Thousands of future business leaders joined over 300 top organizations at the 2010 National Black MBA Conference, held this past weekend in Los Angeles, California. Those invited to the conference were a highly talented group of “diverse” professionals, most who were currently in business school, and others who were prospectives or recent alumni. Similarly, a majority of attendees were looking to make a difference not only in the business world but also in their communities.
I wrote a similar post on the event last year (click here for post) from New Orleans, but this year the conference was in Los Angeles, California. John Rice, founder of Management Leadership for Tomorrow was in attendance, as was Magic Johnson (a conference Co-Chair), Daniel Pink (author), and a long list of other prominent speakers (click here to see the list). Similarly, my good friend, and former Congressional candidate, Emanuel Pleitez was there, on behalf of his new company McKinsey & Company.
I spoke with John on two occasions, during events held on Thursday morning. In one event, MLT hosted a breakfast with a number of companies, some of which were conference attendees and others who came specifically for the breakfast. John Rice kicked off the event with a few words. Next up was one of Amgen’s Business Executives. And MLT’s president Ian Hardman concluded the session, before sending us off to our networking session.
After their respective remarks, about 200 MLT participants took part in a newtorking session with a few dozen employers. At the onset, I spoke with companies like Google and Mckinsey. I also had conversations with Booz & Company, The Parthenon Group, LexisNexis and Amgen, among others.
After the breakfast event with MLT, we joined the main part of the conference, which was the networking career fair with hundreds of companies on the main floor of the Los Angeles Convention Center. (Click here to see the list of companies in attendance). And this was a great way to have conversations with any company you might have been interested in.
In some of these conversations, participants experienced the typical questions you’d have with recruiters – what roles are you interested in? and why? — and in others, they were challenged to engage in more meaningful conversations. That’s because sometimes recruiters skip the easy questions and move more quickly into the harder ones, and so you have to be ready not only to have more meaningful discussions but also know more about the companies, tell a good story, prove fit with the company, and pull all of that together succinctly to give your pitch. And that message was true for all the organizations, public and private, and for-profit and non-profit.
In fact, there was an astonishing similarity in all my discussions with companies, regardless of industry, sector, and pay opportunity. The companies wanted candidates who were intelligent and capable, and someone who also was well prepared for these career discussions. And that’s especially true for not for profit companies in attendance like Education Pioneers, Broad Foundation, and Technoserve, where many people think that because these companies have the goal to relieve poverty and solve the education crisis, that the interviews or the jobs are easier. But these are big issues, and companies want people who are not only smart but also want to really do the work.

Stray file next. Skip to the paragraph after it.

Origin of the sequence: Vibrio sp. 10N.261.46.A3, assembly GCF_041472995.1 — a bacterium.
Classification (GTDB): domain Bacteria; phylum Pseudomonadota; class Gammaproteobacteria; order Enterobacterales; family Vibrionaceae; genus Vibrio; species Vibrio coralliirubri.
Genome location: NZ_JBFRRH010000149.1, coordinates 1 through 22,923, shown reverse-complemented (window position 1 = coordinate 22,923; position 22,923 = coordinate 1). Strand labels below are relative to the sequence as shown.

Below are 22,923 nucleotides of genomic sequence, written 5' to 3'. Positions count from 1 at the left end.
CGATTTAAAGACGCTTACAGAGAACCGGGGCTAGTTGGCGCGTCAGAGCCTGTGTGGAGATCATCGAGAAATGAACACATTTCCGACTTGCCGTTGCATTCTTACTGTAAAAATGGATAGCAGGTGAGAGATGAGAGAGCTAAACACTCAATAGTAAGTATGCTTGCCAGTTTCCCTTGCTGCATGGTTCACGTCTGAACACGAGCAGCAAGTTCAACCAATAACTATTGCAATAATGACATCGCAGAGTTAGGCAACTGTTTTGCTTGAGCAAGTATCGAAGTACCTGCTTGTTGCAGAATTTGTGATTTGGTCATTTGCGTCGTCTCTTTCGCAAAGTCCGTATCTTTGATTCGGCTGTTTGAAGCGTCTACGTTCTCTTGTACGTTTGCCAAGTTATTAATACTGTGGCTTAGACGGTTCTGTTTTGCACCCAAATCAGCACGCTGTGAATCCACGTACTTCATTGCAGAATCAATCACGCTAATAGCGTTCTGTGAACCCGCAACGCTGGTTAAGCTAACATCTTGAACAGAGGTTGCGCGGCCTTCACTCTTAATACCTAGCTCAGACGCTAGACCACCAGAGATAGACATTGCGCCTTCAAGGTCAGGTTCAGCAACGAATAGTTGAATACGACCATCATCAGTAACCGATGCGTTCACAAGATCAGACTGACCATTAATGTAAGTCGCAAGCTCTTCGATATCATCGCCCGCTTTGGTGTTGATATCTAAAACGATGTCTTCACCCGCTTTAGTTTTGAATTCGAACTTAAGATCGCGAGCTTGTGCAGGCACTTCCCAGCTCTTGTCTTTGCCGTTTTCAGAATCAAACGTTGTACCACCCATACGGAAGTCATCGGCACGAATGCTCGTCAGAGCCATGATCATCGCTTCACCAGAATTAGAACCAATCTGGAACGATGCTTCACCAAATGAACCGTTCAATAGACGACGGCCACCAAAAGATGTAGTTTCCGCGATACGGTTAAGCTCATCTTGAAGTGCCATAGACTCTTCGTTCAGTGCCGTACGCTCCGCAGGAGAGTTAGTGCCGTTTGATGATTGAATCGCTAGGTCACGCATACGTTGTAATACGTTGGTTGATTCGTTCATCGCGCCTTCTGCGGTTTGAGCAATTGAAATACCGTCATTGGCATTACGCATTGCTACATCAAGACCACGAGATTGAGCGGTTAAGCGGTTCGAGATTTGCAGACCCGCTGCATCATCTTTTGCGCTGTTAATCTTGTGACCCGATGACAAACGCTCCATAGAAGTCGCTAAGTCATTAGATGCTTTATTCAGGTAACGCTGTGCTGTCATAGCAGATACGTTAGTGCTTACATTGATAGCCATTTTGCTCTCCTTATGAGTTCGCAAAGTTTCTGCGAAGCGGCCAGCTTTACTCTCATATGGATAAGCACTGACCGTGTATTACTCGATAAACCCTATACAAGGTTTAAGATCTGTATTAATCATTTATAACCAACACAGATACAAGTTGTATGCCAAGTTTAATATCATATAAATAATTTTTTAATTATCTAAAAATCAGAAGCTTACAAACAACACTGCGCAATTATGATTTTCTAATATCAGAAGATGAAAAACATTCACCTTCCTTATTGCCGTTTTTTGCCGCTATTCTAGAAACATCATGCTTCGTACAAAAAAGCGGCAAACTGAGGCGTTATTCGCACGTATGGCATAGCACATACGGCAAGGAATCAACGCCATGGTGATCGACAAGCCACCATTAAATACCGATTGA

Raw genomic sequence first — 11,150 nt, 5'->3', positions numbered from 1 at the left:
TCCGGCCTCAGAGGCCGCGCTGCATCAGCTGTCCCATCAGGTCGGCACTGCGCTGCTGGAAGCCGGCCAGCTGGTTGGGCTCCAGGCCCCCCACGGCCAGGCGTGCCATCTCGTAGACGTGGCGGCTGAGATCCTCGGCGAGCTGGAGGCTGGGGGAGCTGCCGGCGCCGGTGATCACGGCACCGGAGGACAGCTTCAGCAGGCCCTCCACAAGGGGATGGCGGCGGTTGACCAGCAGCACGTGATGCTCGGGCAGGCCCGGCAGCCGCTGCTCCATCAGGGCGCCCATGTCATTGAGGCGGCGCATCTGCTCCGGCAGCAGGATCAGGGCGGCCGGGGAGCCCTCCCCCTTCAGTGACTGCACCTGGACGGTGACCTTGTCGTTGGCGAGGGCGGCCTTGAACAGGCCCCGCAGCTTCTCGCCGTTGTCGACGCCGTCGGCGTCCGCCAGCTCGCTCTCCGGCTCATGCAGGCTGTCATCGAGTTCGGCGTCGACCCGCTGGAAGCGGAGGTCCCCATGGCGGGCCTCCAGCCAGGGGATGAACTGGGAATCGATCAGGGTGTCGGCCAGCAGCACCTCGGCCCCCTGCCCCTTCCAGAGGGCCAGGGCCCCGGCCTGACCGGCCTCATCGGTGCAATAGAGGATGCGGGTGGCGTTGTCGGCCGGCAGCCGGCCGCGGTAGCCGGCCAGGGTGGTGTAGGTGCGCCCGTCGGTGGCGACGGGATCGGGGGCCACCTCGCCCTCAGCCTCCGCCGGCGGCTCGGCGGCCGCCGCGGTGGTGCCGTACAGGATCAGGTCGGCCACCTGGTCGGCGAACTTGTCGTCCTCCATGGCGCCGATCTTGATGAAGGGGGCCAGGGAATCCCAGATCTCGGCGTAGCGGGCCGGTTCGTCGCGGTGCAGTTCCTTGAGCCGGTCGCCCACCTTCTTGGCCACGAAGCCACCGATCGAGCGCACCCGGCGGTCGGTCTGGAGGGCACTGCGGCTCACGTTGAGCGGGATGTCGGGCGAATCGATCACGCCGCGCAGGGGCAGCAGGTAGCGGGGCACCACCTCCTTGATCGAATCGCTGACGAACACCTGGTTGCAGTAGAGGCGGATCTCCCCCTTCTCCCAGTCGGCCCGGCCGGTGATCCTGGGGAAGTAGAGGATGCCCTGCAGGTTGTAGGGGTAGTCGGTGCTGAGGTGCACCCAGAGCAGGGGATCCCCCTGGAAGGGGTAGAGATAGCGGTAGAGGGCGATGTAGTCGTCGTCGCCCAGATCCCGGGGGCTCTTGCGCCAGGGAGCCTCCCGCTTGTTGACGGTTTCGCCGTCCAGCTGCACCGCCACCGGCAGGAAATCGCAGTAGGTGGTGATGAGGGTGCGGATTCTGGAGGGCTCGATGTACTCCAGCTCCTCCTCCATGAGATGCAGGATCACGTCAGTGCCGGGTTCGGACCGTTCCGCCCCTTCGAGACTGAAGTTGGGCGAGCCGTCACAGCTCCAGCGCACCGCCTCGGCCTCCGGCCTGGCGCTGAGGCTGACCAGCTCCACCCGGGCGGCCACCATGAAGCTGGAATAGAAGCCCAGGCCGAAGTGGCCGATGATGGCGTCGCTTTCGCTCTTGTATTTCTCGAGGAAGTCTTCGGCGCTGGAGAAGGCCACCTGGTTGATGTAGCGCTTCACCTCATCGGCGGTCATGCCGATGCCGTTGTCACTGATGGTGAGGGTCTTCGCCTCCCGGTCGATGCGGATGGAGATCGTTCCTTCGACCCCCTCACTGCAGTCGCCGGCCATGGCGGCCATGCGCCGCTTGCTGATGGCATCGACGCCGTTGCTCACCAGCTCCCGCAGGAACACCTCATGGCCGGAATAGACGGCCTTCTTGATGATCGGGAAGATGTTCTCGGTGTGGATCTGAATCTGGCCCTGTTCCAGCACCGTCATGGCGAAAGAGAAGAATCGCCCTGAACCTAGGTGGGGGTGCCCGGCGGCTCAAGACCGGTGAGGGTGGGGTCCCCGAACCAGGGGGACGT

On both Thursday and Friday, after long days of talking to employers and watching people run around looking for jobs, the career ended at 5pm, at which point a lot of people went to company receptions. On Thursday, I went to Google’s private reception. The session was both fun and informative, and it turned out, I had pretty interesting connections with two of the three recruiters in attendance. After that, I went to Kellogg’s alumni reception, and after that headed out for a fun night on the town on LA. Friday night was more of the same, except I stopped by Wharton’s reception and Ross’s Reception before heading out for the night.
Students at Kellogg took flights back to Chicago Saturday morning – I was on a flight with four Kellogg people – to arrive home just in time to head to our annual CIM Ball formal reception in the city that evening.
Altogether, it’s been a long week and weekend, but the conference was well worth the time, whether you walked away with new job prospects or not. That’s because today in America, diversity is still a critical issue, and today, we are in a “race” to bring diversity to our professional communities (click here for a past post on that race). And even though we all know that diversity is central to the market place, at the top 20 MBA programs, there are still well under 10% blacks and Hispanics, and in the world of Fortune 500 companies and blue chip law firms, the percentage of CEO’s and Senior Partners is only about half that.
One step to helping a next generation of diverse leaders is to get together more often at venues like this. These venues help you re-engage with the idea that when we bring ourselves together around a common purpose, that we can effect change more broadly. Both because we have more hands to help and also because you can connect with with more people, and inspire them on a larger scale.
So in the end, not only will these conferences help attendees advance their own careers, but it will also advance the missions of their organizations and of the entire world in our “race” to bring diversity to international business community. Only time will tell how long that will take, but if you’re thinking about going to the NBMBAA conference in the future, you should consider attending. I am personally enlisting your help.
Do you have any other comments about the conference? What about on the value of having diversity in business?